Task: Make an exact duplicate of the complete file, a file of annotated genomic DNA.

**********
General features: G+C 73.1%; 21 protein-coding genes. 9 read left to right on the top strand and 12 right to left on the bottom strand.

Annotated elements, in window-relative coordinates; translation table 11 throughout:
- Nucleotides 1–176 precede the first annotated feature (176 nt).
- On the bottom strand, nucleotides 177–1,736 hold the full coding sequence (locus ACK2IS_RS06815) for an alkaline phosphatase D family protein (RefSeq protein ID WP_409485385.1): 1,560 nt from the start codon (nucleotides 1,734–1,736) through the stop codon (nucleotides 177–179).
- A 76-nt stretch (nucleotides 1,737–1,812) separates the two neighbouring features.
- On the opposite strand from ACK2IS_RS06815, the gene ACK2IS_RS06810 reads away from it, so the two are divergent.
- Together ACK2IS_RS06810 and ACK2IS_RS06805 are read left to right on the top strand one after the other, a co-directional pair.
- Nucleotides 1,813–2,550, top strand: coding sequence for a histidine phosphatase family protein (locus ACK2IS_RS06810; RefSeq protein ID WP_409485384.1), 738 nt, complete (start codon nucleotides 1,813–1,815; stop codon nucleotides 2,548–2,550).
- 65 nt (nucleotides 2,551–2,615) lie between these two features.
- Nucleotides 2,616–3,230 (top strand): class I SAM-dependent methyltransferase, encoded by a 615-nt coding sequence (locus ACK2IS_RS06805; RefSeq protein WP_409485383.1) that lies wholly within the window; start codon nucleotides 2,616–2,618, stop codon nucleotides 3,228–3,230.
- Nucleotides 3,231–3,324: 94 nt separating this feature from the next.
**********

General features: G+C 73.1%; 21 protein-coding genes. 9 read left to right on the top strand and 12 right to left on the bottom strand.

Annotated elements, in window-relative coordinates; translation table 11 throughout:
- Nucleotides 1–176 precede the first annotated feature (176 nt).
- On the bottom strand, nucleotides 177–1,736 hold the full coding sequence (locus ACK2IS_RS06815) for an alkaline phosphatase D family protein (RefSeq protein ID WP_409485385.1): 1,560 nt from the start codon (nucleotides 1,734–1,736) through the stop codon (nucleotides 177–179).
- A 76-nt stretch (nucleotides 1,737–1,812) separates the two neighbouring features.
- On the opposite strand from ACK2IS_RS06815, the gene ACK2IS_RS06810 reads away from it, so the two are divergent.
- Together ACK2IS_RS06810 and ACK2IS_RS06805 are read left to right on the top strand one after the other, a co-directional pair.
- Nucleotides 1,813–2,550, top strand: coding sequence for a histidine phosphatase family protein (locus ACK2IS_RS06810; RefSeq protein ID WP_409485384.1), 738 nt, complete (start codon nucleotides 1,813–1,815; stop codon nucleotides 2,548–2,550).
- 65 nt (nucleotides 2,551–2,615) lie between these two features.
- Nucleotides 2,616–3,230 (top strand): class I SAM-dependent methyltransferase, encoded by a 615-nt coding sequence (locus ACK2IS_RS06805; RefSeq protein WP_409485383.1) that lies wholly within the window; start codon nucleotides 2,616–2,618, stop codon nucleotides 3,228–3,230.
- Nucleotides 3,231–3,324: 94 nt separating this feature from the next.